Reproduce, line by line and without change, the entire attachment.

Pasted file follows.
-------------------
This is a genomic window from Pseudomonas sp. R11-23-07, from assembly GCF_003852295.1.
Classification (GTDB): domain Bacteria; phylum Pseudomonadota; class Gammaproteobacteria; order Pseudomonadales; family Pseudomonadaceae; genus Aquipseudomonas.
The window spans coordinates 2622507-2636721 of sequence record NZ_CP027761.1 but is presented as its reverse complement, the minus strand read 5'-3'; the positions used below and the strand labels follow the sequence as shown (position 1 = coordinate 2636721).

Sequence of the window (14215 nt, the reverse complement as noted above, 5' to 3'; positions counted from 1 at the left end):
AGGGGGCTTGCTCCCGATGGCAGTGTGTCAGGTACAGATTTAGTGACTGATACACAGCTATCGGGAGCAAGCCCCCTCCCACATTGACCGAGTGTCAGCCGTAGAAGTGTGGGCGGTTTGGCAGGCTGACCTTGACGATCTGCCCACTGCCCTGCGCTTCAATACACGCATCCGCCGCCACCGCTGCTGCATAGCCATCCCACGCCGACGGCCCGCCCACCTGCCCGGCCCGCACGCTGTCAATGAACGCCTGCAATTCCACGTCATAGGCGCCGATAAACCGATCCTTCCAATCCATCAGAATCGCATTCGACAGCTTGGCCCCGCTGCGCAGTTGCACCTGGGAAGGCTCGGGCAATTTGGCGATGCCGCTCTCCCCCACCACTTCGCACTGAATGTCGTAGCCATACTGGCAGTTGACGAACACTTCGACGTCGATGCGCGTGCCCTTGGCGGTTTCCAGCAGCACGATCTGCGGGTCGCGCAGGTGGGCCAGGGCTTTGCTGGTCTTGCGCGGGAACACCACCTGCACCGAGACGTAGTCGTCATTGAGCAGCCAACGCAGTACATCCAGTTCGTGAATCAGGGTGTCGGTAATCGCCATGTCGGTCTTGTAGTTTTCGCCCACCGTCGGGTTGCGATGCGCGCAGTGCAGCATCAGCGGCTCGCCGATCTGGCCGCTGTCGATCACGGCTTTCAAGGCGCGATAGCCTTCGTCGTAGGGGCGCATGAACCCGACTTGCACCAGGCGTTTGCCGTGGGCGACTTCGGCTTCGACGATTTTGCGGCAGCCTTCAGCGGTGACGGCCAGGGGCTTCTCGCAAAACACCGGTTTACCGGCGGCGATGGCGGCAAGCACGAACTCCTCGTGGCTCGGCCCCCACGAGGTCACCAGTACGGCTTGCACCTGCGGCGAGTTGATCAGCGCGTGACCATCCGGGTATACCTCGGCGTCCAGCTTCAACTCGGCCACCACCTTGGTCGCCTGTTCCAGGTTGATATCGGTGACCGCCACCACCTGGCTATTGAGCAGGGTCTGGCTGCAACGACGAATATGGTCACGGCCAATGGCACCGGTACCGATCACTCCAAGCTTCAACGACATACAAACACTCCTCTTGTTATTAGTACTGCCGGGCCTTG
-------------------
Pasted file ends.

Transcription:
This is a genomic window from Pseudomonas sp. R11-23-07, from assembly GCF_003852295.1.
Classification (GTDB): domain Bacteria; phylum Pseudomonadota; class Gammaproteobacteria; order Pseudomonadales; family Pseudomonadaceae; genus Aquipseudomonas.
The window spans coordinates 2622507-2636721 of sequence record NZ_CP027761.1 but is presented as its reverse complement, the minus strand read 5'-3'; the positions used below and the strand labels follow the sequence as shown (position 1 = coordinate 2636721).

Sequence of the window (14215 nt, the reverse complement as noted above, 5' to 3'; positions counted from 1 at the left end):
AGGGGGCTTGCTCCCGATGGCAGTGTGTCAGGTACAGATTTAGTGACTGATACACAGCTATCGGGAGCAAGCCCCCTCCCACATTGACCGAGTGTCAGCCGTAGAAGTGTGGGCGGTTTGGCAGGCTGACCTTGACGATCTGCCCACTGCCCTGCGCTTCAATACACGCATCCGCCGCCACCGCTGCTGCATAGCCATCCCACGCCGACGGCCCGCCCACCTGCCCGGCCCGCACGCTGTCAATGAACGCCTGCAATTCCACGTCATAGGCGCCGATAAACCGATCCTTCCAATCCATCAGAATCGCATTCGACAGCTTGGCCCCGCTGCGCAGTTGCACCTGGGAAGGCTCGGGCAATTTGGCGATGCCGCTCTCCCCCACCACTTCGCACTGAATGTCGTAGCCATACTGGCAGTTGACGAACACTTCGACGTCGATGCGCGTGCCCTTGGCGGTTTCCAGCAGCACGATCTGCGGGTCGCGCAGGTGGGCCAGGGCTTTGCTGGTCTTGCGCGGGAACACCACCTGCACCGAGACGTAGTCGTCATTGAGCAGCCAACGCAGTACATCCAGTTCGTGAATCAGGGTGTCGGTAATCGCCATGTCGGTCTTGTAGTTTTCGCCCACCGTCGGGTTGCGATGCGCGCAGTGCAGCATCAGCGGCTCGCCGATCTGGCCGCTGTCGATCACGGCTTTCAAGGCGCGATAGCCTTCGTCGTAGGGGCGCATGAACCCGACTTGCACCAGGCGTTTGCCGTGGGCGACTTCGGCTTCGACGATTTTGCGGCAGCCTTCAGCGGTGACGGCCAGGGGCTTCTCGCAAAACACCGGTTTACCGGCGGCGATGGCGGCAAGCACGAACTCCTCGTGGCTCGGCCCCCACGAGGTCACCAGTACGGCTTGCACCTGCGGCGAGTTGATCAGCGCGTGACCATCCGGGTATACCTCGGCGTCCAGCTTCAACTCGGCCACCACCTTGGTCGCCTGTTCCAGGTTGATATCGGTGACCGCCACCACCTGGCTATTGAGCAGGGTCTGGCTGCAACGACGAATATGGTCACGGCCAATGGCACCGGTACCGATCACTCCAAGCTTCAACGACATACAAACACTCCTCTTGTTATTAGTACTGCCGGGCCTTG